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Projects, Tests, or Assignments That Require Original or Creative Thinking

Tomorrow's Teaching and Learning

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If students are to show original or creative thinking in your course, their projects, tests, and assignments must be designed to encourage this. Conditions for stimulating creativity include 1) a solid foundation in the discipline, 2) open-ended and flexible projects, tests, and assignments, and 3) time to create



The posting below looks at elements that are needed to foster creativity in courses. It is IDEA Item #19 by Cynthia Desrochers California State University, Northridge and is from POD-IDEA Center Notes on Instruction series. Michael Theall, Youngston State University, series editor. POD is the Professional and Organizational Development Network [] and the IDEA Center is a nonprofit organization whose mission is to serve colleges and universities committed to improving learning, teaching, and leadership performance.[] July, 2004. ©2005 The IDEA Center. All rights reserved. Reprinted with permission.


Rick Reis

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Tomorrow's Teaching and Learning

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Projects, Tests, or Assignments That Require Original or Creative Thinking




Original, creative, higher-level thinking is seen in many forms of personal expression in all disciplines, from writing, music, and art to a unique design in the social sciences or an original experiment in the natural sciences. However, this synthesis can come only after students have mastered the declarative and procedural knowledge (1) in a particular discipline, and even then, only under conditions that encourage the freedom necessary to think creatively. Creative thinking involves an integration of past learning to produce and organize new ideas. Thus, student motivation is enhanced as students experience the personal satisfaction that comes with creating something that is their own. When students are asked to think outside-the-box (2), divergent processes and projects emerge, with no two student efforts looking the same and no clear right or wrong answers being sought. Creativity occurs when students are asked to become deeply absorbed in complex tasks and problems in order to create new forms and styles of expression (3). These tasks are effective and they also provide tangible evidence of student accomplishment and learning. Item #19 highly correlates with IDEA learning objectives #26 (developing creative capacities), #28 (developing skill in expressing myself orally or in writing), #29 (learning how to find and use resources for answering questions or solving problems), #31 (learning to analyze and critically evaluate ideas, arguments, and points of view), and #32 (interest in learning more).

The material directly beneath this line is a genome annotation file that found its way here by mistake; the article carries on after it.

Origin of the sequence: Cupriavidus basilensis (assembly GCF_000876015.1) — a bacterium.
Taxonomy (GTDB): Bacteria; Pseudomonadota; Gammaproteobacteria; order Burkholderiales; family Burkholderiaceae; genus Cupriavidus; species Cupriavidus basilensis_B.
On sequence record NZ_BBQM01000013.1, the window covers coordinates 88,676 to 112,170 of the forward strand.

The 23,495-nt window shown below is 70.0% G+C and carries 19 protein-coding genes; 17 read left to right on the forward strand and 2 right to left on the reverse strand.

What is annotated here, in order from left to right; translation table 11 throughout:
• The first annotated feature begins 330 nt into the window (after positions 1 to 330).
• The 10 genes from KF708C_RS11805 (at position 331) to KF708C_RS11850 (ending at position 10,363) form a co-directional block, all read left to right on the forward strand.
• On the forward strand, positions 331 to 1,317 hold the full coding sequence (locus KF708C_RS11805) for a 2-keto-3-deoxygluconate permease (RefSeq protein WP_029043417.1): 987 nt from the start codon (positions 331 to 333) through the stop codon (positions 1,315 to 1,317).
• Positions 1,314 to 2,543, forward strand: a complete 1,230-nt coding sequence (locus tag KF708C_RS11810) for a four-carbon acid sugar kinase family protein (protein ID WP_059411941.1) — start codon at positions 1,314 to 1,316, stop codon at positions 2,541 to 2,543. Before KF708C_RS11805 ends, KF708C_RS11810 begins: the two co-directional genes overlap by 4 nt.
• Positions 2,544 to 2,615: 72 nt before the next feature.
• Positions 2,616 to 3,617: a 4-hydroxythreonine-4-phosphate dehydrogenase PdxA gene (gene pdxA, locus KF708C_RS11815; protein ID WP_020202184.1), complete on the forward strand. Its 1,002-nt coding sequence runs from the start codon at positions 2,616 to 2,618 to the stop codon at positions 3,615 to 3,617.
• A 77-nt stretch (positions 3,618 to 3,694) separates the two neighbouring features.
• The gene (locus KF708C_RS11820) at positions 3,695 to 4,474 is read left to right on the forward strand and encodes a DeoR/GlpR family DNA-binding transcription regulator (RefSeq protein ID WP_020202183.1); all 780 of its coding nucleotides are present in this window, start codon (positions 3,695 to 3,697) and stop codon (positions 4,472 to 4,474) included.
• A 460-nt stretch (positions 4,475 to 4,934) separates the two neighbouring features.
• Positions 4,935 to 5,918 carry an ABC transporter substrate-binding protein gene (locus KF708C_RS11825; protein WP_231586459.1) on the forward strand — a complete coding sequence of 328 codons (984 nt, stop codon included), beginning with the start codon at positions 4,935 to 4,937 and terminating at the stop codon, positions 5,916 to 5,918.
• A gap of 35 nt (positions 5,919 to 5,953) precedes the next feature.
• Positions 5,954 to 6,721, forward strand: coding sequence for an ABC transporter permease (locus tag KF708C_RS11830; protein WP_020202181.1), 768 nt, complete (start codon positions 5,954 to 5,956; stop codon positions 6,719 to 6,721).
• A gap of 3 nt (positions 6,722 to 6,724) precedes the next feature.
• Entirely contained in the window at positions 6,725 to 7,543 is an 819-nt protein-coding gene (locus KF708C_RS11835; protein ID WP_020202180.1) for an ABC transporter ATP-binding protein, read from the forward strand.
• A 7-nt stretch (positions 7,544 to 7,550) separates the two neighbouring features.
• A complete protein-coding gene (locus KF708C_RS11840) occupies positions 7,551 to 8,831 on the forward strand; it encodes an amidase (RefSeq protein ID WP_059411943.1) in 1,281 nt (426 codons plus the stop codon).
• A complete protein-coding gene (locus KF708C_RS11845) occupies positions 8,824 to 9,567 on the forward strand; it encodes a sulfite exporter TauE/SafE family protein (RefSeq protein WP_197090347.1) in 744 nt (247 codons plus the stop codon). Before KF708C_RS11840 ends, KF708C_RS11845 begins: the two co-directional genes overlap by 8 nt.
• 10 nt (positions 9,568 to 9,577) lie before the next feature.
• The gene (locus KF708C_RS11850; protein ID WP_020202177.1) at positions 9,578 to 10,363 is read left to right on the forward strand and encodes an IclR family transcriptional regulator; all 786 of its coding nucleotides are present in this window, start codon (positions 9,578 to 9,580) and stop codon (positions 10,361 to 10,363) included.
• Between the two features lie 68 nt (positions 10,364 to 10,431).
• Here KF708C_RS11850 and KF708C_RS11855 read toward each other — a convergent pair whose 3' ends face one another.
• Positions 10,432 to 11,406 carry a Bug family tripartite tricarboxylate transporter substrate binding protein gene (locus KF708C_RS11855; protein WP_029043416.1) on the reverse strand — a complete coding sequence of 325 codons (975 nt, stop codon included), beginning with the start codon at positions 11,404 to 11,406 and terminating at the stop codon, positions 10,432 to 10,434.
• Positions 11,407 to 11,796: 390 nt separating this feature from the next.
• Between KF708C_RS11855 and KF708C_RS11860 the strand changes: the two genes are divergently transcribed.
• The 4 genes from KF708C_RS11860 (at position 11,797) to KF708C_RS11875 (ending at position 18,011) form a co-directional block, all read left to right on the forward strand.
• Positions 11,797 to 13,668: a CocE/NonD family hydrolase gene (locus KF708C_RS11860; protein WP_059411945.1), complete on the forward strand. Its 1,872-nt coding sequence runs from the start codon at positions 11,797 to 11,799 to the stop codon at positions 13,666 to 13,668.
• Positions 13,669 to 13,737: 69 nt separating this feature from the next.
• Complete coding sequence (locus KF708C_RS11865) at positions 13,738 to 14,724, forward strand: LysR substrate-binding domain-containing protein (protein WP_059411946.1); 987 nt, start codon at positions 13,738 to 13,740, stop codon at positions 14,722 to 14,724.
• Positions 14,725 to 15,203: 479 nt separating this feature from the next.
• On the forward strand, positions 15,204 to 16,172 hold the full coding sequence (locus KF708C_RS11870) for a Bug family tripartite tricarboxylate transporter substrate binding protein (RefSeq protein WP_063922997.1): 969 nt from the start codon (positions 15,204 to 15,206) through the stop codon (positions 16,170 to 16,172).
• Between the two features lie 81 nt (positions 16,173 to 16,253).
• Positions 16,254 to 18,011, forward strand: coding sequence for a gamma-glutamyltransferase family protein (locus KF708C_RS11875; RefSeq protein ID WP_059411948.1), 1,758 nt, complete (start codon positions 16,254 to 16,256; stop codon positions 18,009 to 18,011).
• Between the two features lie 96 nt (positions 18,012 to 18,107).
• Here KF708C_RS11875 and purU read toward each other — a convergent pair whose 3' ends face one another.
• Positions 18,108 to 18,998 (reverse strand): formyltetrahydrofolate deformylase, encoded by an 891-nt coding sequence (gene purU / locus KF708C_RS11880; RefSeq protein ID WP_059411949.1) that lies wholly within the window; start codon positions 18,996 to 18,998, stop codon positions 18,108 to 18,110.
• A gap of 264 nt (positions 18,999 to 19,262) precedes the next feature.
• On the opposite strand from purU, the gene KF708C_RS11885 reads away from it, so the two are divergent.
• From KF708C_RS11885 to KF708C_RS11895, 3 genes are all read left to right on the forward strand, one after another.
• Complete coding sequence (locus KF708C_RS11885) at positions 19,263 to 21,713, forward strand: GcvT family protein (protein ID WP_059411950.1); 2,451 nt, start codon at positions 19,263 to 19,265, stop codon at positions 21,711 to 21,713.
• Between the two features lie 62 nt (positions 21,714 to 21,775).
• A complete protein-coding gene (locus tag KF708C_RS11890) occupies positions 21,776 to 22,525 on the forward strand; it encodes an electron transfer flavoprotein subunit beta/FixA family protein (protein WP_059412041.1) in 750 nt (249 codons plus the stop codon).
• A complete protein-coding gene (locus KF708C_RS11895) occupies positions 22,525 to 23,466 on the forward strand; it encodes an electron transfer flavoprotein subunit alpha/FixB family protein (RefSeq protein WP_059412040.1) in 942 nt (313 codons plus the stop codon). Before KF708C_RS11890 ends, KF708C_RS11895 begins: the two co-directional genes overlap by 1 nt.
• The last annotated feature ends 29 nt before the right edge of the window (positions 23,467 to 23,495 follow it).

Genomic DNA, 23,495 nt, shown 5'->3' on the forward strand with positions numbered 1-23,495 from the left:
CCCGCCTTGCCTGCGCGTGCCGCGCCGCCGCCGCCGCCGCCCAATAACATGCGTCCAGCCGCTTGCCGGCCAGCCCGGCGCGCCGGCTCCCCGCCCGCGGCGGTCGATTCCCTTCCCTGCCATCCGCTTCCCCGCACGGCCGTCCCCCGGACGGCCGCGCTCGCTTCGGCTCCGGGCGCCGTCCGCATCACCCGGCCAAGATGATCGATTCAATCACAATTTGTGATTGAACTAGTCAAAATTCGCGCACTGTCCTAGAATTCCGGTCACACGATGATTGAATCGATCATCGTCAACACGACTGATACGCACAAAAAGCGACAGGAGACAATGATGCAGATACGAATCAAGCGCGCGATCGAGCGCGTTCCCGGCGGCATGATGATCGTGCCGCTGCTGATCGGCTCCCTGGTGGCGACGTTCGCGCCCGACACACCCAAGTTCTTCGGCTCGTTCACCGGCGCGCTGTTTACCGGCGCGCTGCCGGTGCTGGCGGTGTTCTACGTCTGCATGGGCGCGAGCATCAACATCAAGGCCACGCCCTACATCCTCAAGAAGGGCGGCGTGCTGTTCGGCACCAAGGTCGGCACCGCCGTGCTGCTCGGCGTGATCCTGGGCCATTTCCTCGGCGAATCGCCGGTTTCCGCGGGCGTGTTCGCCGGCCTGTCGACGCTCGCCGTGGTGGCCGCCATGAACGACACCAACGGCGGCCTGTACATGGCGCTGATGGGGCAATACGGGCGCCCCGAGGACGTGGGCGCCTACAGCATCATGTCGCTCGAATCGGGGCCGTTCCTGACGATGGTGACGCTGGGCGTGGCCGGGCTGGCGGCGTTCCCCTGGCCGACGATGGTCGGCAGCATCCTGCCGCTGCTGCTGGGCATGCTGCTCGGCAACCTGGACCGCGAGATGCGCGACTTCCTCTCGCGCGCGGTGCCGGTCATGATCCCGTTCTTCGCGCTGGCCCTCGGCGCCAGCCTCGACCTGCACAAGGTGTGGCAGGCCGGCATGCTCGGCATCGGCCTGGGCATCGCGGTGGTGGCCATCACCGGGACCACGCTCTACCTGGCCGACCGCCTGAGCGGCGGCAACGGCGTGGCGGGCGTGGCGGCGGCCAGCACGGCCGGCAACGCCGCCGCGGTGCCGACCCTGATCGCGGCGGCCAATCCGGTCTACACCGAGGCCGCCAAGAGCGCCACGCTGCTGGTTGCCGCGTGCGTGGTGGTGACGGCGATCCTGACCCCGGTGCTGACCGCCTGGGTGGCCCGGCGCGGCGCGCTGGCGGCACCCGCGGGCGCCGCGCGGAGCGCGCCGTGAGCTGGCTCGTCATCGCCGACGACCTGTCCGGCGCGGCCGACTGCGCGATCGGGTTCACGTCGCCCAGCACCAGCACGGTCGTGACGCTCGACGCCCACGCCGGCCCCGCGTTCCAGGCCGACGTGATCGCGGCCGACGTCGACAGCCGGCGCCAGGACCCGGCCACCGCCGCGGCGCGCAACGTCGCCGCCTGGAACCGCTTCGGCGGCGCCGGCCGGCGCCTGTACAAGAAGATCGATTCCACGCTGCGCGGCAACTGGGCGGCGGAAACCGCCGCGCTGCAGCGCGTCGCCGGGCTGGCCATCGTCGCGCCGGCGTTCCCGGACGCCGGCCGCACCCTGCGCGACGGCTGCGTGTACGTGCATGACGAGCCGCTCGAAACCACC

Helpful Hints

If students are to show original or creative thinking in your course, their projects, tests, and assignments must be designed to encourage this. Conditions for stimulating creativity include 1) a solid foundation in the discipline, 2) open-ended and flexible projects, tests, and assignments, and 3) time to create.

Creativity generally begins with a solid understanding of the knowledge base upon which it flows (learning about aerodynamics precedes redesigning the tail assembly of a 747 jet) (4). The greater the student's knowledge about the discipline, the more capable (s)he is in creating with it. This requires that students learn facts, concepts, and generalizations before they venture into creative projects. Moreover, you may need to determine if these building blocks of creativity are in place at the beginning of your course. A simple, teacher-made diagnostic test may uncover students' knowledge gaps and signal the need for you to review essential elements leading to student mastery of basic principles.

A second necessary condition for student originality and expressiveness is the freedom to experiment (4). Designing open-ended projects, tests, and assignments, as well as establishing a classroom climate that accepts trial and error and consciously takes steps to build students' self-confidence accomplish this. Students should not feel pressured to adopt a specific viewpoint or be stifled by too much control over their creative work. Although we often show models or demonstrations of expected student products in order to further learning, when creativity is our goal, the display of previous outstanding projects may inhibit student creativity, either by blinding them to think only along the lines of the example or by intimidating them with a \"perfect\" model.